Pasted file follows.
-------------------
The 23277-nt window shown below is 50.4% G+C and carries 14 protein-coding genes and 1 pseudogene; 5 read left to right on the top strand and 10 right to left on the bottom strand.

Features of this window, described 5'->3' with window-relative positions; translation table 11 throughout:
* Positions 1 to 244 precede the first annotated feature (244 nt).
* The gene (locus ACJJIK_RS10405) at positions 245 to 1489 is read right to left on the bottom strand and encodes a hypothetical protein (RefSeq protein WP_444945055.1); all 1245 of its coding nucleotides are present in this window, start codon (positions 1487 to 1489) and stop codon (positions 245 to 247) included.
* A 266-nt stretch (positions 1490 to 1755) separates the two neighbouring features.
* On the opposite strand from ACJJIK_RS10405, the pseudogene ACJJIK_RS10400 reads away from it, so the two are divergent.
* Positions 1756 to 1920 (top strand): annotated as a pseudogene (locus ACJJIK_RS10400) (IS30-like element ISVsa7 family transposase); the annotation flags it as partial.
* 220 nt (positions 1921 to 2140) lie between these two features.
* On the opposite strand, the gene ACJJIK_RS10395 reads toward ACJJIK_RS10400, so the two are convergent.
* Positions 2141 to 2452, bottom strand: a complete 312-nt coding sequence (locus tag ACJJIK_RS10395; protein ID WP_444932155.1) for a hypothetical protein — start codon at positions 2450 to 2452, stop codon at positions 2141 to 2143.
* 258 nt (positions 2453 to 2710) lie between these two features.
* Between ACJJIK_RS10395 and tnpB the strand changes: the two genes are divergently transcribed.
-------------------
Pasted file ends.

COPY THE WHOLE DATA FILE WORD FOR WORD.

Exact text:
The 23277-nt window shown below is 50.4% G+C and carries 14 protein-coding genes and 1 pseudogene; 5 read left to right on the top strand and 10 right to left on the bottom strand.

Features of this window, described 5'->3' with window-relative positions; translation table 11 throughout:
* Positions 1 to 244 precede the first annotated feature (244 nt).
* The gene (locus ACJJIK_RS10405) at positions 245 to 1489 is read right to left on the bottom strand and encodes a hypothetical protein (RefSeq protein WP_444945055.1); all 1245 of its coding nucleotides are present in this window, start codon (positions 1487 to 1489) and stop codon (positions 245 to 247) included.
* A 266-nt stretch (positions 1490 to 1755) separates the two neighbouring features.
* On the opposite strand from ACJJIK_RS10405, the pseudogene ACJJIK_RS10400 reads away from it, so the two are divergent.
* Positions 1756 to 1920 (top strand): annotated as a pseudogene (locus ACJJIK_RS10400) (IS30-like element ISVsa7 family transposase); the annotation flags it as partial.
* 220 nt (positions 1921 to 2140) lie between these two features.
* On the opposite strand, the gene ACJJIK_RS10395 reads toward ACJJIK_RS10400, so the two are convergent.
* Positions 2141 to 2452, bottom strand: a complete 312-nt coding sequence (locus tag ACJJIK_RS10395; protein ID WP_444932155.1) for a hypothetical protein — start codon at positions 2450 to 2452, stop codon at positions 2141 to 2143.
* 258 nt (positions 2453 to 2710) lie between these two features.
* Between ACJJIK_RS10395 and tnpB the strand changes: the two genes are divergently transcribed.